With all that said, THIS IS 40 still manages to be consistently pretty entertaining, and at times, uproariously funny. What Apatow still has is an absolute gift for penning hilariously random conversations - brilliantly lacing in pop-culture references, elegant put-downs, and amusing battles for one-upsmanship. To its credit, This is 40 is packed with a ton of these great little scenes and dialogue snippets. I still crack up, for example, thinking about a scene where Rudd tries to expose his wife and daughters to "good" music, and forces them all to stand around and listen to Alice in Chains' "Rooster." Apatow also has a great gift for absurdist humor. Some of his previous films, like 40 Year Old Virgin, were a lot more out-there and tapped that absurdist streak. And of course, Apatow has produced a number of awesome, hilarious, very out-there comedies (WALK HARD, anyone?). And so it's no surprise that the moments in This is 40 where Apatow stops being serious and starts being silly are among its finest. Melissa McCarthy's aforementioned rant o' doom. A hilarious little running joke about the older daughter's obsession with the TV show LOST. A great cameo from Michael Ian Black as Rudd's passive-aggressive accountant. Whenever Apatow goes broad, he's still at the top of his game. And of course, it helps that the caliber of the performers is so good. Rudd is so darn likable and funny that he helps elevate his character - and the movie as a whole - in a big way. Mann is good, although she is less able to keep her character from coming off as whiny and entitled. But the supporting cast is just stacked (and no, not just referring to Megan Fox - who's surprisingly really funny - as the promiscuous employee of Mann). When you've got the likes of Robert Smigel, Albert Brooks, John Lithgow, Charline Yi, Jason Segel, and Chris O'Dowd filling things out, you know you're in good hands.
Still, I think to a scene late in the film ... it's Rudd's 40th birthday party, and he, Mann, Albert Brooks (as Rudd's father), John Lithgow (as Mann's father), and Robert Smigel (as Rudd's best friend) are sitting around a table having a bitter and resentment-filled exchange. You've got all of these funny, talented performers - and yet the ensuing argument is so long, bitter, dark, and prolonged that you just hate all of them and want it to end. The conversation doesn't feel natural. It just feels like we're descending into this deep dark place of Apatow's own headspace that is sort of painful for us as the viewer. At the exact moment that Apatow wants us to feel some empathy and sympathy, we're thinking "I hate all of these horrible people." Take another scene - one that's been played in all the trailers - where Leslie Mann admires Megan Fox's ridiculous figure. Yes, Fox looks like she's ready to shoot a Maxim centerfold, but the whole thing feels absurd. Here is Leslie Mann, a gorgeous Hollywood movie star in her own right, feeling sorry for herself? Later, Mann's character seems surprised when she goes out dancing and a guy hits on her. It's yet another moment where you wonder what sort of reality this movie exists in. On the other side of the coin, Paul Rudd's big vice in the movie is supposed to be that he's an overeater - always sneaking cupcakes behind his wife's back. This could have been funny, maybe even poignant with the right actor. But it's Paul Rudd! The guy is skinny! I think he's okay eating a cupcake or two. Suffice it to say, this is a long way from the days of Lindsay Weir and the Mathletes.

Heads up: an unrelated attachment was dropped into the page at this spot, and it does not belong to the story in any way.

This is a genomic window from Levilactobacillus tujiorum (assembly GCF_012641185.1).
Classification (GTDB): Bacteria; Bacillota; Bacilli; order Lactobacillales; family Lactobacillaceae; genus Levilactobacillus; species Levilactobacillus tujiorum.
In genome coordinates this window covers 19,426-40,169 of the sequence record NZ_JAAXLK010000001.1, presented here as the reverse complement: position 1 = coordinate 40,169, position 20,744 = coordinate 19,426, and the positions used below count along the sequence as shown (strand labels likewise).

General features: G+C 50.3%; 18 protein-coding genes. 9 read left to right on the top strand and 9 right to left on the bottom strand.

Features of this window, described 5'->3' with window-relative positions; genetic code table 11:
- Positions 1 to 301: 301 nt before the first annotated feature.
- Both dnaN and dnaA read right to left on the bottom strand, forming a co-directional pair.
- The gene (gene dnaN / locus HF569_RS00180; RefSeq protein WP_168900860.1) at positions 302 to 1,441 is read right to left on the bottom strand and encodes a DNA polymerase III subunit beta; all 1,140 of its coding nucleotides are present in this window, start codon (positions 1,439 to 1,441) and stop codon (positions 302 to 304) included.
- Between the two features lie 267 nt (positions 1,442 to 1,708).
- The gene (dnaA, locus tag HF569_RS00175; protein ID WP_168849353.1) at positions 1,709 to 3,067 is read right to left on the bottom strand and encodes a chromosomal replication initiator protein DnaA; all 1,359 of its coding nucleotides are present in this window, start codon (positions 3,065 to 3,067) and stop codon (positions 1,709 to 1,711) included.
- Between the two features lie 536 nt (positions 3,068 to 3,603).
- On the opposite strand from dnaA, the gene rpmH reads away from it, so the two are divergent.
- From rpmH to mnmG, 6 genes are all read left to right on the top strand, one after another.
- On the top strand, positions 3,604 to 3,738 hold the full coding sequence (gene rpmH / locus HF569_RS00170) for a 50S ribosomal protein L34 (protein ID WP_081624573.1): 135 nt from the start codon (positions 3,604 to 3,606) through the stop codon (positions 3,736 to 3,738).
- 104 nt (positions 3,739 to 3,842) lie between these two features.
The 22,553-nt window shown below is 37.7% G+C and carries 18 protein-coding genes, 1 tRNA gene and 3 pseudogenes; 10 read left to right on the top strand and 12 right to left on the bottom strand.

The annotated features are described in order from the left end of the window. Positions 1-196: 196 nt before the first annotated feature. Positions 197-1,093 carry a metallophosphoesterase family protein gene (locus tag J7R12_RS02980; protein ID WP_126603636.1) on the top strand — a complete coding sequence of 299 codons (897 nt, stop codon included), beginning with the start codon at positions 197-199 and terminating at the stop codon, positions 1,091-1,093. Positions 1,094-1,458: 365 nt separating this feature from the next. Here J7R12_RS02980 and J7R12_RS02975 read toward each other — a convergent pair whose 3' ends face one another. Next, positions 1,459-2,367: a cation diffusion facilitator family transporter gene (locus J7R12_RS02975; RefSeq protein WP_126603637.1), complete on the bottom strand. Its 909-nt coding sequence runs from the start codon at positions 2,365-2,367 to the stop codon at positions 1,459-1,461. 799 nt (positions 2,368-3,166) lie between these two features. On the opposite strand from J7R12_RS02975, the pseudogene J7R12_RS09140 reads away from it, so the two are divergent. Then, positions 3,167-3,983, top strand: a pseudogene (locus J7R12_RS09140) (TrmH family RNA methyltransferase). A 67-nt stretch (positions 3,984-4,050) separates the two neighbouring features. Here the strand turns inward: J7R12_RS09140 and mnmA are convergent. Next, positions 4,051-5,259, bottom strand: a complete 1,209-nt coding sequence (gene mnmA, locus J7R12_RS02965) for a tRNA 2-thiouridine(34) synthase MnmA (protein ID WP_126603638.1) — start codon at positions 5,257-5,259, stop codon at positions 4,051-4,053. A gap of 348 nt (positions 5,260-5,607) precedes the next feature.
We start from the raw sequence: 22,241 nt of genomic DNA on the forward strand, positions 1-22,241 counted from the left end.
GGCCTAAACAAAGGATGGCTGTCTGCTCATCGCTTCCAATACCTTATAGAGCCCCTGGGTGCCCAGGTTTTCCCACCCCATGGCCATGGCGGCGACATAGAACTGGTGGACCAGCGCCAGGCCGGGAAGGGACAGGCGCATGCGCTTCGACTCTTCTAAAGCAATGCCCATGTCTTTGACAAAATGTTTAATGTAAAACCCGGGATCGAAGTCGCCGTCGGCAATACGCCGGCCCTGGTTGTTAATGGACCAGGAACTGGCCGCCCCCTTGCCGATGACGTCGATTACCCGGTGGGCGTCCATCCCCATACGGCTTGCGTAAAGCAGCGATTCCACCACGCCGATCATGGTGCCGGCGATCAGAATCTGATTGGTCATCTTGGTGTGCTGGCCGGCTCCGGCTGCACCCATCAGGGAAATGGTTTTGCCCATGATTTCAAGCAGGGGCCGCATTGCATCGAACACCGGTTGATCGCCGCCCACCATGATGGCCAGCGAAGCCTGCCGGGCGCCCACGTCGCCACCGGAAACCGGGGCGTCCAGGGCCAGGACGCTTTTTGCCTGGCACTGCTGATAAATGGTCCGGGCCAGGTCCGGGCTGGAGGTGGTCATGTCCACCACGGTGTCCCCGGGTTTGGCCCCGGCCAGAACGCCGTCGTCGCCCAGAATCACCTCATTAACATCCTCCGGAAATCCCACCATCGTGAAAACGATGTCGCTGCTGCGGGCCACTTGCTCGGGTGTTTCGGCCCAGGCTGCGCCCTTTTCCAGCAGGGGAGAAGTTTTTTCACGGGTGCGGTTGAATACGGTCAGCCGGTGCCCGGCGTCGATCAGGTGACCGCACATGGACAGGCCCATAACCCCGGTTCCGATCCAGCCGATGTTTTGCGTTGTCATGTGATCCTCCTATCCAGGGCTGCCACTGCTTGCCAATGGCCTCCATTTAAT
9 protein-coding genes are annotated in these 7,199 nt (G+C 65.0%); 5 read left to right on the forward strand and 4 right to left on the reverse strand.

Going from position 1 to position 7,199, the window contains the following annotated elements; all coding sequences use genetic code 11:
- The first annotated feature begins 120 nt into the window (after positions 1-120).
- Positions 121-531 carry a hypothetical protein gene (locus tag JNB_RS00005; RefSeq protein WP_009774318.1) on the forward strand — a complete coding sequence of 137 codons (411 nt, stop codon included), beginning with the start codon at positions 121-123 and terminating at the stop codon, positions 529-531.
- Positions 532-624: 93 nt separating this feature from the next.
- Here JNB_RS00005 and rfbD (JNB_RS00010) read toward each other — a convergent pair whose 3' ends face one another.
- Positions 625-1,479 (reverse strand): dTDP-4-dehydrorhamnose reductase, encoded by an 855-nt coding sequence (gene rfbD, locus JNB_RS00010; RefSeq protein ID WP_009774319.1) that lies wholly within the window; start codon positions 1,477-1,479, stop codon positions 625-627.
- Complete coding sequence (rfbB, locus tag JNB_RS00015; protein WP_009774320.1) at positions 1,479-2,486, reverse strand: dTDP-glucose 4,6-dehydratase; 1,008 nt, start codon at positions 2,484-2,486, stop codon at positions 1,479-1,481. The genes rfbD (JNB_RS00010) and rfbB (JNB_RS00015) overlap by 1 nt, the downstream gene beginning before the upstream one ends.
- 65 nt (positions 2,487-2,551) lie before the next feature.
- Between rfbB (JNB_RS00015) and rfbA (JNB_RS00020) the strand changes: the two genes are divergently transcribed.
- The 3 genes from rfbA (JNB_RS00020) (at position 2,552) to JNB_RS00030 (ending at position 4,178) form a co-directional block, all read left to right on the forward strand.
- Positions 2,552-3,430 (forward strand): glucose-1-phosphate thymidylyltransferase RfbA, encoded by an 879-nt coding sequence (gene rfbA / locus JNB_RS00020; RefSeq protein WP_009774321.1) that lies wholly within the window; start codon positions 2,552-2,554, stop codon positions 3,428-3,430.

I'm not sure what it might take for Apatow to stop himself from being the bard of the Hollywood yuppie class and start being rock n' roll again. There's an almost telling line in the movie, when real-life rockers Graham Parsons and Billie Joe Armstrong (of Green Day) have a weird exchange about their songs being used on GLEE. Oddly, they both keep talking about how good the money is if you get a song on Glee, and how it's such a great thing. It feels like Apatow might now just be that guy that wants to get his song on Glee - without even realizing how that sounds. And so THIS IS 40 continues the trend of Funny People - a movie that's painfully cynical, self-indulgent, and just sort of douchey - without even realizing it. And like I said, it's a shame, because Apatow's pure comic chops are still there. It's his ability to act as any sort of authoritative voice of a generation that's been lost.
My Grade: B-